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Ask Gaming [Designer, Professor, Gadfly] Ian Bogost 57

Ian Bogost is a professor of game theory at Georgia Tech, a game designer, a prolific writer, an entrepreneur, and a bit of a prankster. These roles which sometimes overlap, notably in his surprise success satirical Facebook game Cow Clicker, which you can think of as the Anti-Zynga. Wired has a fresh article up about Bogost (which cleverly embeds a sort of micro version of Cow Clicker). It also mentions another game — my favorite of his projects — that should be on the mind of every TSA employee, the 2009 release Jetset. Ask Ian about clicking cows, being an academic provocateur as well as a participant in the world of gaming, and breaking into the world of social gaming. (Please break unrelated questions into multiple comments.)
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Ask Gaming [Designer, Professor, Gadfly] Ian Bogost

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  • by Anonymous Coward on Wednesday December 21, 2011 @03:04PM (#38451594)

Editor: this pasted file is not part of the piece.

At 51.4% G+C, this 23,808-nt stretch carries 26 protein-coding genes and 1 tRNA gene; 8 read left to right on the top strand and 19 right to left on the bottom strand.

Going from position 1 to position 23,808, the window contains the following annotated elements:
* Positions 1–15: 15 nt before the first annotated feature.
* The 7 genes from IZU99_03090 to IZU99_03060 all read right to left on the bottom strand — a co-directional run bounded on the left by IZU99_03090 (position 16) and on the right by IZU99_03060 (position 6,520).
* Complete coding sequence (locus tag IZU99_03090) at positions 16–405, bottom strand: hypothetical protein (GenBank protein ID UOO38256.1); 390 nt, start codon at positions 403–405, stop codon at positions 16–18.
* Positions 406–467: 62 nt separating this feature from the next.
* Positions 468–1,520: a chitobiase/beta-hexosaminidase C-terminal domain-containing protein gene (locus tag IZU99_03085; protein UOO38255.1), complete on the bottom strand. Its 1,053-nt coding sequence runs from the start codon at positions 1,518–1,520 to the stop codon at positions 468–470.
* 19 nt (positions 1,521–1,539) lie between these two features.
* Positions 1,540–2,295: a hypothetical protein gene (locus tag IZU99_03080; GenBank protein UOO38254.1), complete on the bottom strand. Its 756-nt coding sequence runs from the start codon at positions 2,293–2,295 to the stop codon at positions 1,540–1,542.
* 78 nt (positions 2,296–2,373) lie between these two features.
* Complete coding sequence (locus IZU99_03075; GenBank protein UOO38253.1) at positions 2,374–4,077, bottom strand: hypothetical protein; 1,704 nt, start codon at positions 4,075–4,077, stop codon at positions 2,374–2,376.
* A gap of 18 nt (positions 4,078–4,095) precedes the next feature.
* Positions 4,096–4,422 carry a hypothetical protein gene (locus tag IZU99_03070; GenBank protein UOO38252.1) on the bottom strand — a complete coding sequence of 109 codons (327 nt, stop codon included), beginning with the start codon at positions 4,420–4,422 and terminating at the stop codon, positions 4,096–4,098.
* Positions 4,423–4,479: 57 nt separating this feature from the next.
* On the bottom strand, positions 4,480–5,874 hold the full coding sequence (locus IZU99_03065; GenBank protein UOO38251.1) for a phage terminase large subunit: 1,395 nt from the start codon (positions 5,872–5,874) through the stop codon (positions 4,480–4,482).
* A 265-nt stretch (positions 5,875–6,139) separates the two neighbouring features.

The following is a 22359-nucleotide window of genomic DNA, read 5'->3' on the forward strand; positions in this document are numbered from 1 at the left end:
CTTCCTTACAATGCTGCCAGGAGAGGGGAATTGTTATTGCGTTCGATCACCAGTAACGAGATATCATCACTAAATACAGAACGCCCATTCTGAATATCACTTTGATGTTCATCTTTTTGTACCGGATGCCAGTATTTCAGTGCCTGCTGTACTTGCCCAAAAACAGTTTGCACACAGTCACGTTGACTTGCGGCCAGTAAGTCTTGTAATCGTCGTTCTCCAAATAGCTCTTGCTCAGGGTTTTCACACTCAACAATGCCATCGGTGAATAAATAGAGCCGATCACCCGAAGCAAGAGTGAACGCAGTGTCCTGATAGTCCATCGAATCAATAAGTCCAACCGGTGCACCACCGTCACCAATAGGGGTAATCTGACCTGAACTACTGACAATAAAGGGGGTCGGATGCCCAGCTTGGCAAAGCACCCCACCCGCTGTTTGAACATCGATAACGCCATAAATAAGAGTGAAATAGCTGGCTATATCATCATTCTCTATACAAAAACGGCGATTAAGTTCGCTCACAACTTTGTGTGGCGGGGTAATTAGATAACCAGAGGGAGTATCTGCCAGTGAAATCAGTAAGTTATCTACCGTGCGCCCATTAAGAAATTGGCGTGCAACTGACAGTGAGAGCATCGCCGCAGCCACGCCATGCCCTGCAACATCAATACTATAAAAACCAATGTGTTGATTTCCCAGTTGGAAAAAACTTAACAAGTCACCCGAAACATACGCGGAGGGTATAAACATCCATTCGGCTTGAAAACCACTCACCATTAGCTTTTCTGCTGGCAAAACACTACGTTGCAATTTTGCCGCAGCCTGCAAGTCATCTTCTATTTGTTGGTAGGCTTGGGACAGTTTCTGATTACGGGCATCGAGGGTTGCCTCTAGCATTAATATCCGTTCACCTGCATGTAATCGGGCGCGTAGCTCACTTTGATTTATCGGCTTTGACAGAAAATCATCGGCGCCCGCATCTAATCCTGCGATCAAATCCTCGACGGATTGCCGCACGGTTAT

I lead an enthusiastic clan of RuneScape players, and they tend to have a pretty broad interest in gaming and game development. As the lead programmer/IT guy for the clan, I'm frequently asked about programming and how to go about doing it.

    I'm considering setting up a fairly basic "mafia wars" type of game for them to expand and update, coded in python/html5 and running on google app engine for simplicity's sake. Python has a huge amount of self learning resources out there, and putting a python project on GAE is my go-to method for getting a project up and running quickly.

    Should I encourage them to move into building a facebook app, or should I encourage them to keep it a standalone website?

    On the one hand facebook gives better potential for expanding their user base, but on the other there's the 30% fee for using facebook credits and their horrible API documentation. While I want to keep things as straightforward as possible for them, I would like to see their game accumulate a decent number of players so they can show it off.

  • by siphonophore ( 158996 ) on Wednesday December 21, 2011 @03:47PM (#38452106)

    What do you think of AAA studios exploring more moral grey areas (e.g. hostage shooting airport level in COD:MW2) as a form of procedural rhetoric? Do you think players' natural tendencies of (in this case) non-violence toward innocents is solidified or shaken by simulating such acts?

  • Summary wrong (Score:4, Interesting)

    by kryptKnight ( 698857 ) on Wednesday December 21, 2011 @05:13PM (#38453162)

    The summary needs to be fixed, game theory is not the study of video games. (Bogost doesn't describe himself as a "professor of game theory", whoever wrote the summary does)

No problem is so large it can't be fit in somewhere.